8: Saudi Arabia/Yemen
While most countries are content to simply line their borders with checkpoints and army troops, Saudi Arabia has taken a more proactive approach-since 2003, it has been building a physical wall along its border with Yemen. The $8.5 billion project is still going on, even though Yemen has protested that it violates a whole bunch of treaties from 2000. In this case, it’s not a war between the two countries that’s raising security alarms-it’s the almost unchecked back-and-forth crossing of drug smugglers, arms dealers, and rebel groups treat the border like their own personal playground.
The Al-Shabaab is an Islamic terrorist cell that operates in Eastern Africa, particularly in Somalia, Kenya, and Ethiopia. In 2010, Reuters reported that the militia group controlled most of the border between Kenya and Somalia, leading to a series of shootouts between Al-Shabaab and soldiers from both countries’ armies.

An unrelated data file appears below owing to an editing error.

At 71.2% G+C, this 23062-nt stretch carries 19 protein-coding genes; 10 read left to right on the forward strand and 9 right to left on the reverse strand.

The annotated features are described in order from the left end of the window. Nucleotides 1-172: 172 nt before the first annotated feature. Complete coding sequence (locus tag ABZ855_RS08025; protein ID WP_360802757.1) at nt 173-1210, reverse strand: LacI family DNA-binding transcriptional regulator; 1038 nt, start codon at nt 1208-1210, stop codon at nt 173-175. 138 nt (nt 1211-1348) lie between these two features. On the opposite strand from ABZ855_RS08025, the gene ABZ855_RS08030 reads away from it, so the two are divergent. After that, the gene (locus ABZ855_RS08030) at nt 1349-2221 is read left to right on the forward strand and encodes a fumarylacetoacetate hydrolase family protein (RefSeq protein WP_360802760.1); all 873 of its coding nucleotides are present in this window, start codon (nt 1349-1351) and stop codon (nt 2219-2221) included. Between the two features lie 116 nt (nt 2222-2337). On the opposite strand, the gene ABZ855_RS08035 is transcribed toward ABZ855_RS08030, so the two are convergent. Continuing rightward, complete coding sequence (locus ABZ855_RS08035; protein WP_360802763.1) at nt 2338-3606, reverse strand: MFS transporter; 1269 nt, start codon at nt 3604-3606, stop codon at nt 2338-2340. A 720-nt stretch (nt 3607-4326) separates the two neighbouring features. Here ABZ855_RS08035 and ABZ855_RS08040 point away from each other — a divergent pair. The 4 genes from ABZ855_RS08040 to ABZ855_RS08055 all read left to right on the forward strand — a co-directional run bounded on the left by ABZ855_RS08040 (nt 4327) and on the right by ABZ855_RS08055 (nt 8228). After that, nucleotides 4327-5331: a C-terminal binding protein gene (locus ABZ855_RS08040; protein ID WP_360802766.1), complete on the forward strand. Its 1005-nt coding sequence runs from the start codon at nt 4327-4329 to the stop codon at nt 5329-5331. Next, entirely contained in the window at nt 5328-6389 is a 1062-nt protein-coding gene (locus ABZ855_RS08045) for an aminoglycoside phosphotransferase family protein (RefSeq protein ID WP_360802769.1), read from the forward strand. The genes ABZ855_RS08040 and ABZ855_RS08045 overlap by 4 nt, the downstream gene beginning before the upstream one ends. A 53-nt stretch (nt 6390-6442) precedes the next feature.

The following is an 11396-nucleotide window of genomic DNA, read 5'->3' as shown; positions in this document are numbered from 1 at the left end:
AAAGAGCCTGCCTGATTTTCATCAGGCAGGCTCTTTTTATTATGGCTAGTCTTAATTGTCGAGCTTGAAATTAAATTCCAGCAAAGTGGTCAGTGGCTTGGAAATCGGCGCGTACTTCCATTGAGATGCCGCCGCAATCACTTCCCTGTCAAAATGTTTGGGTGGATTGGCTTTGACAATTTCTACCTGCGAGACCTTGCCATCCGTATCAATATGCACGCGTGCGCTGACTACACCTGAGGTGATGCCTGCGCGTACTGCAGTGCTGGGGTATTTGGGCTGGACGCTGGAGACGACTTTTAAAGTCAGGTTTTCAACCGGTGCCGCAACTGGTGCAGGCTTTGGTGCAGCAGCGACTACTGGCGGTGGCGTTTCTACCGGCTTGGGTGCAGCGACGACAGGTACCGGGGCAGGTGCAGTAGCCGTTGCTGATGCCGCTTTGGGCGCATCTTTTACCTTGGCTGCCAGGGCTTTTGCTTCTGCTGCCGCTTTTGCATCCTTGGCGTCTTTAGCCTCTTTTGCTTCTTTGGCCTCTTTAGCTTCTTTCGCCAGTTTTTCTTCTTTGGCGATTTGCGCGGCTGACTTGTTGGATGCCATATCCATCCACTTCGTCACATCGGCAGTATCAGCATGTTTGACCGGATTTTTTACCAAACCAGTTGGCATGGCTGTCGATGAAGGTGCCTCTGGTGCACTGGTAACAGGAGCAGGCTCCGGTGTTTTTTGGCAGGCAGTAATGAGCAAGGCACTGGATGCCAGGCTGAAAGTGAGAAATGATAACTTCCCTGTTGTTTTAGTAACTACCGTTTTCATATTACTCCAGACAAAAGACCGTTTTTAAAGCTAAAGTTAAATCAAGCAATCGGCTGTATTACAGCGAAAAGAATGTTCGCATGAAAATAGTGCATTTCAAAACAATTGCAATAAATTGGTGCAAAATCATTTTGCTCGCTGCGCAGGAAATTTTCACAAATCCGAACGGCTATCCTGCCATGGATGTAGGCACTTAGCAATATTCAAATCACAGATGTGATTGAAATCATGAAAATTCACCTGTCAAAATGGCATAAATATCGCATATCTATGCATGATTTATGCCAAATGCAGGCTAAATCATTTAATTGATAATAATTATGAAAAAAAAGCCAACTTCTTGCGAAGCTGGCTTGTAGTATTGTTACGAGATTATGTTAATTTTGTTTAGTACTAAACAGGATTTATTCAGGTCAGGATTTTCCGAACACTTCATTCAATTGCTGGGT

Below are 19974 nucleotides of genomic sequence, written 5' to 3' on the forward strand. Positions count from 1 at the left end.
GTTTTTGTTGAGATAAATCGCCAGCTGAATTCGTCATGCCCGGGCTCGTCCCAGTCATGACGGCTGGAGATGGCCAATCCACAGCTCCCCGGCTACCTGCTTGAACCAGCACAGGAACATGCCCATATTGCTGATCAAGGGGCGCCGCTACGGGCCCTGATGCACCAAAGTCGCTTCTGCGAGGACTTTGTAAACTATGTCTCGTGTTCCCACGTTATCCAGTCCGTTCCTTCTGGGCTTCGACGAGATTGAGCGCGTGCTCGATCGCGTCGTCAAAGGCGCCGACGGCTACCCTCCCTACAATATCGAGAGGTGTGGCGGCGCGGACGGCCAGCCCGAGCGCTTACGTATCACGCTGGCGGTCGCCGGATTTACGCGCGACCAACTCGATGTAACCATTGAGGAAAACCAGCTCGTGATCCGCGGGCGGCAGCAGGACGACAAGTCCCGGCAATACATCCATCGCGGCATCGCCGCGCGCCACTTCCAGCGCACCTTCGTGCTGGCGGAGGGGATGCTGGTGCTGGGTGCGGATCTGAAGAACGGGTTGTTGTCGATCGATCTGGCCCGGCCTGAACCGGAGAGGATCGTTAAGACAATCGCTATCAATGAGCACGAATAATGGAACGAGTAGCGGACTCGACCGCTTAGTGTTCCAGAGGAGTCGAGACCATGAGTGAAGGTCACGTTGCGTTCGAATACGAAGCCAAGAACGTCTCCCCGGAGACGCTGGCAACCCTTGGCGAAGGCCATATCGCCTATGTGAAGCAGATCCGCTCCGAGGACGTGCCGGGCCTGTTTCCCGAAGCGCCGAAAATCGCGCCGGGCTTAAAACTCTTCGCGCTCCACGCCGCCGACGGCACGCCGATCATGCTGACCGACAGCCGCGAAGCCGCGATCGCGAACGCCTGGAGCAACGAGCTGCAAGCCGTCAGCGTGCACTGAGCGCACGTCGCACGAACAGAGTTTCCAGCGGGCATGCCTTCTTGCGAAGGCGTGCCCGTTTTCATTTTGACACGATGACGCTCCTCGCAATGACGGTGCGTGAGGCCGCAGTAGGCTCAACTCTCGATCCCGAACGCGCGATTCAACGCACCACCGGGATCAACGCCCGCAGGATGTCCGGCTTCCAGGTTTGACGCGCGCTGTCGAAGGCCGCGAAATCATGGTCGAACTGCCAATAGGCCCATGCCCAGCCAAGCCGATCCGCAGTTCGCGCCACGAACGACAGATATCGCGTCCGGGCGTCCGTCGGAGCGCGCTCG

With most of the fighting going on in Somalia, tens of thousands of refugees are crossing into Kenya, but the border is becoming more dangerous than ever. Between raids, ambushes, kidnappings, executions, and the firefights stemming from military response to the rebel activity, the death toll is rising every month.
For the past hundred years, Thailand and Cambodia have fiercely disputed their borders, especially in the region around the historic 11 th century Preah Vihear Temple. Both sides claim it as their own, and in 2008 that dispute erupted in violent fighting after Cambodia attempted to claim the temple as one of its national heritage sites. Starting in October, both nations began the process of militarizing their borders, resulting in a continuous chain of firefights that have displaced over 22,000 civilians.
To date, there have been over 250 casualties at the border site. Right now Cambodia and Thailand are in a state of ceasefire, although protest groups and illegal military border crossings from both sides still continue.